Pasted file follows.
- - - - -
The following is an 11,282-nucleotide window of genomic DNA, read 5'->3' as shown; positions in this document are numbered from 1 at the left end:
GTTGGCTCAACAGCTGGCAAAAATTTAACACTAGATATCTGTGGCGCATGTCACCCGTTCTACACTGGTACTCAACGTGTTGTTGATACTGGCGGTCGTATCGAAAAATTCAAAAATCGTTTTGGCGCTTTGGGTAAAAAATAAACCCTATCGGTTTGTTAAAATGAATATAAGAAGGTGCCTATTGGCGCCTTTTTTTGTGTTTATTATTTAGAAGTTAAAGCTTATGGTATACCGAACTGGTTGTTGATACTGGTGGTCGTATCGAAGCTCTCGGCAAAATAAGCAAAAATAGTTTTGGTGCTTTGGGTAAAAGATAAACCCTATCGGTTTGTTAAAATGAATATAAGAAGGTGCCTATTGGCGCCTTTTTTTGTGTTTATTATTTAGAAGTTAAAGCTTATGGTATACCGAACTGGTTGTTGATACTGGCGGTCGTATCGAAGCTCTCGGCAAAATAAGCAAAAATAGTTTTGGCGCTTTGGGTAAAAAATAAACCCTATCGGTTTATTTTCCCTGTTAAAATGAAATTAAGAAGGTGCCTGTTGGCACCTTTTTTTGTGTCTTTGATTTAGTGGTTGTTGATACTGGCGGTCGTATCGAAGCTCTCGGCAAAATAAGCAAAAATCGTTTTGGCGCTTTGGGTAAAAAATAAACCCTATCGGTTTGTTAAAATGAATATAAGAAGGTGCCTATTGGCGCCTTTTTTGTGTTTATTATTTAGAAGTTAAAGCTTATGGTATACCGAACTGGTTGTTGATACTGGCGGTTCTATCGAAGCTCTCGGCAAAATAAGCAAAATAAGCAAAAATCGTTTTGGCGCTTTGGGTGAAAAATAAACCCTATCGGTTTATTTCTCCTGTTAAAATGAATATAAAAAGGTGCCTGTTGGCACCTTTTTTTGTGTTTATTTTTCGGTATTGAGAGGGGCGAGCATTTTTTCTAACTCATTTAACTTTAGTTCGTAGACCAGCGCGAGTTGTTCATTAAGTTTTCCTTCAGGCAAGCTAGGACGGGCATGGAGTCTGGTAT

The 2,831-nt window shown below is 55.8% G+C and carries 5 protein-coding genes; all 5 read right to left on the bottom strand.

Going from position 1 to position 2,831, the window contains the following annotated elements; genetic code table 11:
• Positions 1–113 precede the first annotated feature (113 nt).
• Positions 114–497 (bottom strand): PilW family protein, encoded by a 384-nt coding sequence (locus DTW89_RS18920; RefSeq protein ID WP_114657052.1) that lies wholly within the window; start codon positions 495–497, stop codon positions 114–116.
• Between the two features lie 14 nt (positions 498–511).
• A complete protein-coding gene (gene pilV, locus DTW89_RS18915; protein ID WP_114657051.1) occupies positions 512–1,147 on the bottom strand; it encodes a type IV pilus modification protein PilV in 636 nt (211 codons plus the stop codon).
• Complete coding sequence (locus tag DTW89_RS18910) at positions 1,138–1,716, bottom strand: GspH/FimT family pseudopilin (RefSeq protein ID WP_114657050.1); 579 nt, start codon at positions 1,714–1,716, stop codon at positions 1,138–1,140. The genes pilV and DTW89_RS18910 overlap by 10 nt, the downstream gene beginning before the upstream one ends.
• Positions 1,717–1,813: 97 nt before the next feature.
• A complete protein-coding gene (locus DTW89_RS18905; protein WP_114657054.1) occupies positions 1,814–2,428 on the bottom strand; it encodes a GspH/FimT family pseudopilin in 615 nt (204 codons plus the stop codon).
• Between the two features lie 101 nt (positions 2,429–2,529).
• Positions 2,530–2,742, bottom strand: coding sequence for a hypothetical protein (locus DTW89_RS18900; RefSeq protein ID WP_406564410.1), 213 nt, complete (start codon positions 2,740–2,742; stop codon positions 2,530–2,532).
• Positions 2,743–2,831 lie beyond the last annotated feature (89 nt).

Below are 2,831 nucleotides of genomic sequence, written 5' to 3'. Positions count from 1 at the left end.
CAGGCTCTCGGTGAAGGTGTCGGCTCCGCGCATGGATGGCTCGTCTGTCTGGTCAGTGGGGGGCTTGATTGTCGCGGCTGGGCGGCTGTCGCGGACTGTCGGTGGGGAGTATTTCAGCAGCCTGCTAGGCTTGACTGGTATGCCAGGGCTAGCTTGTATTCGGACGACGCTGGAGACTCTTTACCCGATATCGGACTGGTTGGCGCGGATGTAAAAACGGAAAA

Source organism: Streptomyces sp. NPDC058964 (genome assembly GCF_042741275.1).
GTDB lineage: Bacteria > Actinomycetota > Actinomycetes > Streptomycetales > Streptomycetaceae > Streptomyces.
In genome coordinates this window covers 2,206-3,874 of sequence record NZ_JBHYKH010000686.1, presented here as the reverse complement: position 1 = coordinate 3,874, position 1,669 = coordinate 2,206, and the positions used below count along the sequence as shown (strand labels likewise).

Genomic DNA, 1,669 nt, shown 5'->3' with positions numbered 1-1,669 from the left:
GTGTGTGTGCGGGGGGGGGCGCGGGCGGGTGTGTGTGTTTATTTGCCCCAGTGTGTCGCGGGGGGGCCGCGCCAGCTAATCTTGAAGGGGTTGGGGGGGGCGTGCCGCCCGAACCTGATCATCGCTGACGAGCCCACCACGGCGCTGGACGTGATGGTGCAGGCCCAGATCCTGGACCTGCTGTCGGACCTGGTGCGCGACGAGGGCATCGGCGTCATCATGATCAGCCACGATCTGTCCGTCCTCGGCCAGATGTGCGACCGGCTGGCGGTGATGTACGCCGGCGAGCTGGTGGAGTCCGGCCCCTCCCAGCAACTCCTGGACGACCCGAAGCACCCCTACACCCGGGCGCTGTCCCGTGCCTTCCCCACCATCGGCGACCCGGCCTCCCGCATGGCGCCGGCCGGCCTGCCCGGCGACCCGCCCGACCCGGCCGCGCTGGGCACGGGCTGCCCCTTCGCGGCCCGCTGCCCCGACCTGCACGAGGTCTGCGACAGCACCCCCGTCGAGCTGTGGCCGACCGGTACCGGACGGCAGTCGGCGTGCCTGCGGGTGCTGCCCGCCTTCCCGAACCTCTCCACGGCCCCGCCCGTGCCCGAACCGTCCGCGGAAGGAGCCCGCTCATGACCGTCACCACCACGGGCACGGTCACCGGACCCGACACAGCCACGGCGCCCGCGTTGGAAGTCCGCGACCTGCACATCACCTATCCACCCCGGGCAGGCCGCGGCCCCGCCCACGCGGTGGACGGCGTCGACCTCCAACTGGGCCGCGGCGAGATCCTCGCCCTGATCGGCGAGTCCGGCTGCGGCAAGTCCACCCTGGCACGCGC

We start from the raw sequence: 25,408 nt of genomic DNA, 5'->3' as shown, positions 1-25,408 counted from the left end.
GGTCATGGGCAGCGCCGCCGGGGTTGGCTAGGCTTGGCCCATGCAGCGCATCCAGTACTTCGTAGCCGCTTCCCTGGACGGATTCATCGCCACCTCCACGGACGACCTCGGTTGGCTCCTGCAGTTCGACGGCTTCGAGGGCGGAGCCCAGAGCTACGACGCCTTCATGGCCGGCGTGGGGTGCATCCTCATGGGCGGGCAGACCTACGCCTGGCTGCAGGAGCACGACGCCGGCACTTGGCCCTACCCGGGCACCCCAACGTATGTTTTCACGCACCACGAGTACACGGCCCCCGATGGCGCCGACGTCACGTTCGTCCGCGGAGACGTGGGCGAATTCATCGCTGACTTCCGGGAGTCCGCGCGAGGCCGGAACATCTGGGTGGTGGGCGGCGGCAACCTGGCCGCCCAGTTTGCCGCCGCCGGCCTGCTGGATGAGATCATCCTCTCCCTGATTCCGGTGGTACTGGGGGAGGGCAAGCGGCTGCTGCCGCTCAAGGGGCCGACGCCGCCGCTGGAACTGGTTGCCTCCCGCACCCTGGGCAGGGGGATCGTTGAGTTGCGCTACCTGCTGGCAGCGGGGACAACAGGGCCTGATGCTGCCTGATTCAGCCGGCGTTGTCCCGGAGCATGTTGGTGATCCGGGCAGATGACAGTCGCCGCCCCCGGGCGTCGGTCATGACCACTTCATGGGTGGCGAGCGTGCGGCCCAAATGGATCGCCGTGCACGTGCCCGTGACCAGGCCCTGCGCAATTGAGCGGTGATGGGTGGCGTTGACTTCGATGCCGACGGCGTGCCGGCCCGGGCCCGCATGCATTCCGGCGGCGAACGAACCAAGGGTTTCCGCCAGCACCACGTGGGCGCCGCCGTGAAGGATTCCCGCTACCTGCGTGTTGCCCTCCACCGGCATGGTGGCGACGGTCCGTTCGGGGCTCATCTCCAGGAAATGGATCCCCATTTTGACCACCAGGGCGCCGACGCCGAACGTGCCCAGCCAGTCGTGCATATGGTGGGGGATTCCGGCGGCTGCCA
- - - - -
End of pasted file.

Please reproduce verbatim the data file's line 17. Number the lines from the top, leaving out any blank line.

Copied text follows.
Source organism: Streptomyces sp. NPDC058964 (genome assembly GCF_042741275.1).